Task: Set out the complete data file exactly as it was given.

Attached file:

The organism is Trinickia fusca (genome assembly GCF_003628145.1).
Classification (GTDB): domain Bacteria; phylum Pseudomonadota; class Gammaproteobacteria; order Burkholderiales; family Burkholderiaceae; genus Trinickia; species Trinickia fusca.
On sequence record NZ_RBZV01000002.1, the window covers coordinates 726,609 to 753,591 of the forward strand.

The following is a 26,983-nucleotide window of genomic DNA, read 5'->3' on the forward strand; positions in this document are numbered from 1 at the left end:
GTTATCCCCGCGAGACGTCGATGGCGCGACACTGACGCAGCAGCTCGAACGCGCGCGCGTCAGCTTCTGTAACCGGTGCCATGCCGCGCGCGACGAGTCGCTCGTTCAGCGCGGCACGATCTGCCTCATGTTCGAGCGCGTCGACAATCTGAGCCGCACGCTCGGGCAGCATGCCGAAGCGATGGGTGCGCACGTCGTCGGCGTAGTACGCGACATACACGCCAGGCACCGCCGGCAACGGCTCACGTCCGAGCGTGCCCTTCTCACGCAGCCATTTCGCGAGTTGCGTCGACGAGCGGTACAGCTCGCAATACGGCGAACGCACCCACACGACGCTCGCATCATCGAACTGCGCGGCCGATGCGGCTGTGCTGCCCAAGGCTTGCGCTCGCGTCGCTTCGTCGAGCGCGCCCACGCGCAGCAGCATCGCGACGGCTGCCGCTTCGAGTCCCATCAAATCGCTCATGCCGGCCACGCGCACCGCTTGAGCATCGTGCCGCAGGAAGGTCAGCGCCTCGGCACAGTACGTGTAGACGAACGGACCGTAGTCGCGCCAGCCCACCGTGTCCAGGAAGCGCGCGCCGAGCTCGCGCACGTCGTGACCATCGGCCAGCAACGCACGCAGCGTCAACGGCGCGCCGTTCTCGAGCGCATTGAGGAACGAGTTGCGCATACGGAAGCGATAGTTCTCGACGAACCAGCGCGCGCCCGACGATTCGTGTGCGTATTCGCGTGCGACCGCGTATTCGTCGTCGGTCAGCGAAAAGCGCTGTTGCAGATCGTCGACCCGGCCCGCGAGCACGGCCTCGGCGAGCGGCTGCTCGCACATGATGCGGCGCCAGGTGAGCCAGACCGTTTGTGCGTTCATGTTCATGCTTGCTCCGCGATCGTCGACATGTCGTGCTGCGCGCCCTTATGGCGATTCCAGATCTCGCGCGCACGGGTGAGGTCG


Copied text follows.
The organism is Trinickia fusca (genome assembly GCF_003628145.1).
Classification (GTDB): domain Bacteria; phylum Pseudomonadota; class Gammaproteobacteria; order Burkholderiales; family Burkholderiaceae; genus Trinickia; species Trinickia fusca.
On sequence record NZ_RBZV01000002.1, the window covers coordinates 726,609 to 753,591 of the forward strand.

The following is a 26,983-nucleotide window of genomic DNA, read 5'->3' on the forward strand; positions in this document are numbered from 1 at the left end:
GTTATCCCCGCGAGACGTCGATGGCGCGACACTGACGCAGCAGCTCGAACGCGCGCGCGTCAGCTTCTGTAACCGGTGCCATGCCGCGCGCGACGAGTCGCTCGTTCAGCGCGGCACGATCTGCCTCATGTTCGAGCGCGTCGACAATCTGAGCCGCACGCTCGGGCAGCATGCCGAAGCGATGGGTGCGCACGTCGTCGGCGTAGTACGCGACATACACGCCAGGCACCGCCGGCAACGGCTCACGTCCGAGCGTGCCCTTCTCACGCAGCCATTTCGCGAGTTGCGTCGACGAGCGGTACAGCTCGCAATACGGCGAACGCACCCACACGACGCTCGCATCATCGAACTGCGCGGCCGATGCGGCTGTGCTGCCCAAGGCTTGCGCTCGCGTCGCTTCGTCGAGCGCGCCCACGCGCAGCAGCATCGCGACGGCTGCCGCTTCGAGTCCCATCAAATCGCTCATGCCGGCCACGCGCACCGCTTGAGCATCGTGCCGCAGGAAGGTCAGCGCCTCGGCACAGTACGTGTAGACGAACGGACCGTAGTCGCGCCAGCCCACCGTGTCCAGGAAGCGCGCGCCGAGCTCGCGCACGTCGTGACCATCGGCCAGCAACGCACGCAGCGTCAACGGCGCGCCGTTCTCGAGCGCATTGAGGAACGAGTTGCGCATACGGAAGCGATAGTTCTCGACGAACCAGCGCGCGCCCGACGATTCGTGTGCGTATTCGCGTGCGACCGCGTATTCGTCGTCGGTCAGCGAAAAGCGCTGTTGCAGATCGTCGACCCGGCCCGCGAGCACGGCCTCGGCGAGCGGCTGCTCGCACATGATGCGGCGCCAGGTGAGCCAGACCGTTTGTGCGTTCATGTTCATGCTTGCTCCGCGATCGTCGACATGTCGTGCTGCGCGCCCTTATGGCGATTCCAGATCTCGCGCGCACGGGTGAGGTCG